Sherry Ashworth
Sherry Ashworth

Sherry Ashworth shares her experience of recent visit to Brussels

There’s no doubt about it – religion has a bad press.  I don’t even have to quote examples to prove this – just pick up any newspaper, read any website, and the accusations and stereotypes are all there.  Religion causes war.  It sanctions extremism. It’s only for the feeble-minded.

So when I tell you that I was part of a Multi-faith visit to Brussels organised by Afzal Khan MEP and his team, you’d expect tales of conflict, argument and narrow-minded thinking.  All those different religions shoe-horned together, all with their different agendas …

Of course, the opposite was true, as anyone involved with inter-faith work will know.  There were 26 of us headed to Brussels – Christians, Sikhs, Muslims, Hindus and Jews.  We included the young and not-so-young, the single and married, mothers, fathers, grandparents.  All of us were happy to be defined by our religious identities.  All of us were also not-quite-so-happy at having to meet at Manchester Airport at 5.30 am for the flight to Brussels.  But, hey, what is coffee for?

As each of us got through security, we introduced ourselves.  What I noticed was that people immediately sought out what they had in common – Imams and Rabbis hooked up, teachers got together, the lawyers formed a little pack.  As the visit progressed, I’m proud to say I joined the grandparent posse – an exclusive little club in which we could all boast about our wonderful grandkids.

The flight over, we were whisked straight to the European Parliament.  Well, when I say whisked, you’ve got to understand that Charleroi airport was quite a distance from the centre of Brussels, and we went there as quickly as we could in our coach without breaking the speed limit.  I mention this only because it was one of the many inbetween bits of our visit that made the whole trip so special.  When you’re waiting for things to happen, the conversations begin.

We were all pretty awestruck by the parliament buildings, and our Smartphones were doing overtime capturing locations so familiar from TV. We were happy to be greeted by Afzal – our man in Brussels – and to get briefed about the contemporary EU.  And the conversations continued.  They carried on back in the hotel, over dinner and beyond dinner.  Through our journeys into the city of Brussels the next day – during meals, in the coach, on foot.  Unlike structured interfaith events, where an order and objective is imposed on participants, we just talked.

So what, did I, a Jew, learn?  That Sikhs know how to tell a good story.  Ask a Sikh a question, and you get a story and also food.  Sikhs love food, and this is a stereotype you can fairly apply to them.  It’s important to them to share it too.  They light up with enthusiasm when you ask them about their religion.  The Christians in the party also relished the opportunity to talk about their faith, as well as the charities they work for and with. So much quiet good is done by all Christian churches of all denominations.  So yep – another stereotype. And those Muslims – as one said to me, we don’t drink, we don’t smoke, so, yes, we ARE very interested in food. As well as the charities they work for, the history of their religion, the hadiths that spiced our conversation, education, and also a genuine interest in others.  I am a garrulous Jewish grandmother (think Jewish mother, then multiply by 10.)  Can you imagine my delight when one young Muslim after another took a seat by me and said, we haven’t got to know each other yet!  The Hindus were also brimming with enthusiasm for their traditions and learning and like the Jews, loved nothing more than giving an explanation.  And yes, they do yoga – first thing in the morning!  And the Jews – well, I hope we come across as having a sense of humour!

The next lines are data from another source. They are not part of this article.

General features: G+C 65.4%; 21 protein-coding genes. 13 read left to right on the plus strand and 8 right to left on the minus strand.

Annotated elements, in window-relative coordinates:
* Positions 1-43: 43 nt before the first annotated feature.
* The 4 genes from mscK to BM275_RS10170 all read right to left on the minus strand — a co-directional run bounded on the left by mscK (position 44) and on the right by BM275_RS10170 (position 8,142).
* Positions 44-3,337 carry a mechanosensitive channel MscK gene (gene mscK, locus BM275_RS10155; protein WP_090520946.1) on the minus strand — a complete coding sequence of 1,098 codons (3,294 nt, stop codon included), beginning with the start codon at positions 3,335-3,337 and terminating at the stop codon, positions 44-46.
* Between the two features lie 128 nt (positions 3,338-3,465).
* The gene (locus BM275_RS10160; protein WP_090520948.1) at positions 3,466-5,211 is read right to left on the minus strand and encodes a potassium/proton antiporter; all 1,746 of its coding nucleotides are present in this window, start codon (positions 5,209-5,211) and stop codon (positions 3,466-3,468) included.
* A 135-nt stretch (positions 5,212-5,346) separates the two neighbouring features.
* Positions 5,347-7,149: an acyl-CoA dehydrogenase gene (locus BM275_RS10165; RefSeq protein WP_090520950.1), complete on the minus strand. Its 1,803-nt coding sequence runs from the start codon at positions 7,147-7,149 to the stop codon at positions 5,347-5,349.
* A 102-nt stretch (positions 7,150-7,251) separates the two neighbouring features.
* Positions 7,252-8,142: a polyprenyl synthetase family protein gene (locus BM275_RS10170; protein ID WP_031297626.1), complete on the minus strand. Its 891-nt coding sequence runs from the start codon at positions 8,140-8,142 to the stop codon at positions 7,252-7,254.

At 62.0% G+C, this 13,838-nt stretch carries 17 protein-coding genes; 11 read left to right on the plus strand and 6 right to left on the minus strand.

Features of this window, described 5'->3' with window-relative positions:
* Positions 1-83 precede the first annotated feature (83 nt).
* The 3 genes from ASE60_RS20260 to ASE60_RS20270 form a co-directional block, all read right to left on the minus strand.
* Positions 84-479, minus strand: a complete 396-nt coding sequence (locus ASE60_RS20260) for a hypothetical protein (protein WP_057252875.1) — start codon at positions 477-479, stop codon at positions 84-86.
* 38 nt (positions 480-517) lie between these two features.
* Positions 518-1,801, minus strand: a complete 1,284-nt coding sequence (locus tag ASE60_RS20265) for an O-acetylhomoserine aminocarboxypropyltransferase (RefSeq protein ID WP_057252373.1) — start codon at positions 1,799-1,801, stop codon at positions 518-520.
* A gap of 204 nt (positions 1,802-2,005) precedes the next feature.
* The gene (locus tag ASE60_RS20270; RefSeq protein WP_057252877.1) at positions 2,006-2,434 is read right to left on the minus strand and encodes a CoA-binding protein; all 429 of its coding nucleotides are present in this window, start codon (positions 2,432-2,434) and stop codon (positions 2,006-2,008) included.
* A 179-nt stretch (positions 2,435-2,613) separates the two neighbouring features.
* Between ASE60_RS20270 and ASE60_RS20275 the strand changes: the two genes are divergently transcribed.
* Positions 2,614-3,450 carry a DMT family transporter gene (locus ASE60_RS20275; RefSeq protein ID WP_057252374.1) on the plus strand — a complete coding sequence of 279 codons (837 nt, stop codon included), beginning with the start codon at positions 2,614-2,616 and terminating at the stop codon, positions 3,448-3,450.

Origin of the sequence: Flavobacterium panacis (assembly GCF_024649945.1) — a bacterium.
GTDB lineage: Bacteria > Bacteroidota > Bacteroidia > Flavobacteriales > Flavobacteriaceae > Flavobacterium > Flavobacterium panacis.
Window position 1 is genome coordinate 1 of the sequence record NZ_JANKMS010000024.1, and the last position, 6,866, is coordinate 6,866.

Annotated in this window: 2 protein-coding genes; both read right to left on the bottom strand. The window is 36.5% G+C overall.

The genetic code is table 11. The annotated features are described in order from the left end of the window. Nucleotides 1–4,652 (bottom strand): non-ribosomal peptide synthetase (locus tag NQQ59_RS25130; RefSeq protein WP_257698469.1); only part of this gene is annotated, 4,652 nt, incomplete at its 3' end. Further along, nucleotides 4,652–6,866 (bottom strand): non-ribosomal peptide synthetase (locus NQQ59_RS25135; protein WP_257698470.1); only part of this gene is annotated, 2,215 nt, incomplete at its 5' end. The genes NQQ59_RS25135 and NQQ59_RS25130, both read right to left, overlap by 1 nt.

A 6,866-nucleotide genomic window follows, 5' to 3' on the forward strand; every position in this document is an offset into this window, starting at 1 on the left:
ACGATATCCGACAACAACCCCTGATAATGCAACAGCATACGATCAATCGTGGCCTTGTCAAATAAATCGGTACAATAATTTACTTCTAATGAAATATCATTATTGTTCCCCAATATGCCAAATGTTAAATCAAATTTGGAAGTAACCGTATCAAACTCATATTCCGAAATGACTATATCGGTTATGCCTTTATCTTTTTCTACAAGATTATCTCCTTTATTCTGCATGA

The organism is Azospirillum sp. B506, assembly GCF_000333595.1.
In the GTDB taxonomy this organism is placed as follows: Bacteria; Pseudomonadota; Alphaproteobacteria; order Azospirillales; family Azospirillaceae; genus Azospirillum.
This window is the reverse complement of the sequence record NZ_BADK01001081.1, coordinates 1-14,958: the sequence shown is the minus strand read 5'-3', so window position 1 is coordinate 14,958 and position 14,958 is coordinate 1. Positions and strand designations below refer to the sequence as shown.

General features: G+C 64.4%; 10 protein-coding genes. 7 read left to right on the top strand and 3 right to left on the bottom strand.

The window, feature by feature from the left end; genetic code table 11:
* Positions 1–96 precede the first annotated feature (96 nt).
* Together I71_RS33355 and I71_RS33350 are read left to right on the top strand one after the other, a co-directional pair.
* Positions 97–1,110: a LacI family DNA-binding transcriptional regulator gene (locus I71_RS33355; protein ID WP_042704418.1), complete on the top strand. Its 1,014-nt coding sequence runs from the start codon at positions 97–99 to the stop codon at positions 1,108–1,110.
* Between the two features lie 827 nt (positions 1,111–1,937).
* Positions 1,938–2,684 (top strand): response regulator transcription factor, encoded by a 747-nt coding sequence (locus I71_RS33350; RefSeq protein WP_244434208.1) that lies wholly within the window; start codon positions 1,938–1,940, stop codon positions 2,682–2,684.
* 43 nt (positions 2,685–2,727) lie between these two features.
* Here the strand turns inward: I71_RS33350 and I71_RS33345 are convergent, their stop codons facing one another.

So here’s a test to see if you’ve been reading properly.  Which faith is full of enthusiasm for their religion, enjoys food, loves talking, gives to charity, likes listening too and values family.  Oh, wait.  That would be all of them, then.

I fear that this might sound a little too feelgood and bland.  The problem with interfaith work is that it can come across as just wishful thinking.  And it’s true that each faith and all faiths encounter problems.  All of us felt got at by increasing secularisation (a few of the Muslim men were stopped mid-prayers in Charleroi airport by a paranoid security guard.)  Jews and Muslims were hyper-aware of the dangers of anti-Semitism and Islamophobia.  Conflicts continue in the Indian sub-continent.  All religions have their extremists who do untold damage.  And on a personal level, we all had our own obsessions – making our businesses pay, finding a marriage partner, keeping in good health.

But the big truth about interfaith work – and the one that need to be shouted from the rooftops – is that far more unites us than divides us.  And we only discover this universal truth when we meet real people from other faiths and don’t rely on media sources to do our thinking for us.  Stereotyping is just lazy thinking. It atrophies your brain and should come with a government health warning.  Afzal and his team gave us the opportunity to meet each other properly against the backdrop of the EU – a very fitting setting.

Oh, and one more thing all faiths have in common.  We are idealists.  We think it’s worth working towards a better future and more than that, we think it can be done.  But we are also realists.  We know that we have three considerable enemies that we have to fight openly and vigorously.  These are hatred, fear and ignorance. Interfaith work combats all three.

The second day of our visit was Armistice Day.  Early that morning two of our party – a young Catholic and a young Muslim – travelled together to Ypres so they could take part in the commemorations marking the end of World War One.

That’s why I believe a better future awaits us.